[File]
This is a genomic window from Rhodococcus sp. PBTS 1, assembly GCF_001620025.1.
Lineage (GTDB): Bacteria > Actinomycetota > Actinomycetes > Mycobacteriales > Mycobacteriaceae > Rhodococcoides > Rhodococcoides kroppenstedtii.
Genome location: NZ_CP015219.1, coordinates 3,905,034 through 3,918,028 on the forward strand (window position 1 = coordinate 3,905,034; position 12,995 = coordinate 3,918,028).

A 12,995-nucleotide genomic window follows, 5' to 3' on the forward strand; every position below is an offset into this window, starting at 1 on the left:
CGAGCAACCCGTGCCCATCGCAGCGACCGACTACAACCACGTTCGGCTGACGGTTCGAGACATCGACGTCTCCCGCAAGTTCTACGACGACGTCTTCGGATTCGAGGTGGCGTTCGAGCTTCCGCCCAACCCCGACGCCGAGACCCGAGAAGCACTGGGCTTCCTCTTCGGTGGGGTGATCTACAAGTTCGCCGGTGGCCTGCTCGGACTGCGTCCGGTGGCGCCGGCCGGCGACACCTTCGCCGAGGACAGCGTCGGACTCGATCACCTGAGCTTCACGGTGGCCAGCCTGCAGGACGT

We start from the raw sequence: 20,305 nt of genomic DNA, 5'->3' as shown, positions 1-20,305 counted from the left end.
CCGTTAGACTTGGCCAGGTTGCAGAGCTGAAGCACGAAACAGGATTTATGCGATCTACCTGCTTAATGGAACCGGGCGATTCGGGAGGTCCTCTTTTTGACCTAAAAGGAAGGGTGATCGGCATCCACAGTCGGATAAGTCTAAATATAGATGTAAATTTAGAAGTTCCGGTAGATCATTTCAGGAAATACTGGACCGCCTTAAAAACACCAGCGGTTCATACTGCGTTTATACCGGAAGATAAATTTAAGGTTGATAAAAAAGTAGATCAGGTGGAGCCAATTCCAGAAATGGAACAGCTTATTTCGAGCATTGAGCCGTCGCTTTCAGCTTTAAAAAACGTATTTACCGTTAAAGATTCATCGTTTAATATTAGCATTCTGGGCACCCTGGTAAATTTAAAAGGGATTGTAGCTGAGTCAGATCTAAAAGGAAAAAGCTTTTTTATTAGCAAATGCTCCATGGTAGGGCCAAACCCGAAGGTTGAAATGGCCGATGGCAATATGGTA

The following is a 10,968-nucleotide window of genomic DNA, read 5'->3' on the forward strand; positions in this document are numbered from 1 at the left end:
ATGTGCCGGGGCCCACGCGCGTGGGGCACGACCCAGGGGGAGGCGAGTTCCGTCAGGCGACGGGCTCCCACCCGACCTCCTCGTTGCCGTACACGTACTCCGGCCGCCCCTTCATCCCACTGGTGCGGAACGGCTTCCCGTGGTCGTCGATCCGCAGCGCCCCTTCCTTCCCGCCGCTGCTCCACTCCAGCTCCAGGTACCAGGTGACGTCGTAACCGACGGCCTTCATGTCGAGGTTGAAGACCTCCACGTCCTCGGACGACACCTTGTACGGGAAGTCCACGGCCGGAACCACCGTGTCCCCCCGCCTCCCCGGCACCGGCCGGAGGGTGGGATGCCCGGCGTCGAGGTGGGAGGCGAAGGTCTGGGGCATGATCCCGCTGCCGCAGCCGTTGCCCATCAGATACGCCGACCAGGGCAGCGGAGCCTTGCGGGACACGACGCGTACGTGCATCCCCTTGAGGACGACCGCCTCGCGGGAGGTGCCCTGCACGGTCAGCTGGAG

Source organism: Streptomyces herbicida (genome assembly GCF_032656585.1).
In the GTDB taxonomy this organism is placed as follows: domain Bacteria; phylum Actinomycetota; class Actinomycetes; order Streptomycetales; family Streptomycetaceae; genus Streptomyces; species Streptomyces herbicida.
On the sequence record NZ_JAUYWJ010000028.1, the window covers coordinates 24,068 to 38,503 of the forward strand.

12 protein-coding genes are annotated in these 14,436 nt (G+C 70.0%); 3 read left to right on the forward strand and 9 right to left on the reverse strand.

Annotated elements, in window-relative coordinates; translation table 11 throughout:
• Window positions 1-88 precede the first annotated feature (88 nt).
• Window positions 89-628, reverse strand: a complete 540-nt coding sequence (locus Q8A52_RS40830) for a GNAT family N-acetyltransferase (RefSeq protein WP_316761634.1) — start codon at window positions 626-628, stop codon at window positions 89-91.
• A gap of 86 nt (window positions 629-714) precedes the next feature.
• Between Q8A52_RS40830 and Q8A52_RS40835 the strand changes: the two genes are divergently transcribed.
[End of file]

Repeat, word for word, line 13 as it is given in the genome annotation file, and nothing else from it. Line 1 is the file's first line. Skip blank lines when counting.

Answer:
12 protein-coding genes are annotated in these 14,436 nt (G+C 70.0%); 3 read left to right on the forward strand and 9 right to left on the reverse strand.